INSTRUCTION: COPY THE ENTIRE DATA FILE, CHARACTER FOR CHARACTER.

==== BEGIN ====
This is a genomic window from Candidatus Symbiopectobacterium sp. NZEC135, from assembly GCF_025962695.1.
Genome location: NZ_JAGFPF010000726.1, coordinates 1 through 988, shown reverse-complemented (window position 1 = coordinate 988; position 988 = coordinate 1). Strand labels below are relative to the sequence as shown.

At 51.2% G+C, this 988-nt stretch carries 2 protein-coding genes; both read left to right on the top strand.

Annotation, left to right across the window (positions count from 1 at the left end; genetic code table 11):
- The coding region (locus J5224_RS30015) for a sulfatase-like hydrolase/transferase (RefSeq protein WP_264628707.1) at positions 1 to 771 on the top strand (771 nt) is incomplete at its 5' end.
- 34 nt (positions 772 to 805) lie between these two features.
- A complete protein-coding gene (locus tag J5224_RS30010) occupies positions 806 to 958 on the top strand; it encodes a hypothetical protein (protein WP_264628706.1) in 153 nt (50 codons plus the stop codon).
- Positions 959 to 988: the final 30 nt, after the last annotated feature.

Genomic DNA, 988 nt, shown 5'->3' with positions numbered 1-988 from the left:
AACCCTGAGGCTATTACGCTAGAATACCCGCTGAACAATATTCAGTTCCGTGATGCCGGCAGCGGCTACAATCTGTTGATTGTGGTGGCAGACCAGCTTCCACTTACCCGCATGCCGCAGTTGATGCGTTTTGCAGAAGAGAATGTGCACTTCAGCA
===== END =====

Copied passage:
This is a genomic window from Candidatus Symbiopectobacterium sp. NZEC135, from assembly GCF_025962695.1.
Genome location: NZ_JAGFPF010000726.1, coordinates 1 through 988, shown reverse-complemented (window position 1 = coordinate 988; position 988 = coordinate 1). Strand labels below are relative to the sequence as shown.

At 51.2% G+C, this 988-nt stretch carries 2 protein-coding genes; both read left to right on the top strand.

Annotation, left to right across the window (positions count from 1 at the left end; genetic code table 11):
- The coding region (locus J5224_RS30015) for a sulfatase-like hydrolase/transferase (RefSeq protein WP_264628707.1) at positions 1 to 771 on the top strand (771 nt) is incomplete at its 5' end.
- 34 nt (positions 772 to 805) lie between these two features.
- A complete protein-coding gene (locus tag J5224_RS30010) occupies positions 806 to 958 on the top strand; it encodes a hypothetical protein (protein WP_264628706.1) in 153 nt (50 codons plus the stop codon).
- Positions 959 to 988: the final 30 nt, after the last annotated feature.

Genomic DNA, 988 nt, shown 5'->3' with positions numbered 1-988 from the left:
AACCCTGAGGCTATTACGCTAGAATACCCGCTGAACAATATTCAGTTCCGTGATGCCGGCAGCGGCTACAATCTGTTGATTGTGGTGGCAGACCAGCTTCCACTTACCCGCATGCCGCAGTTGATGCGTTTTGCAGAAGAGAATGTGCACTTCAGCA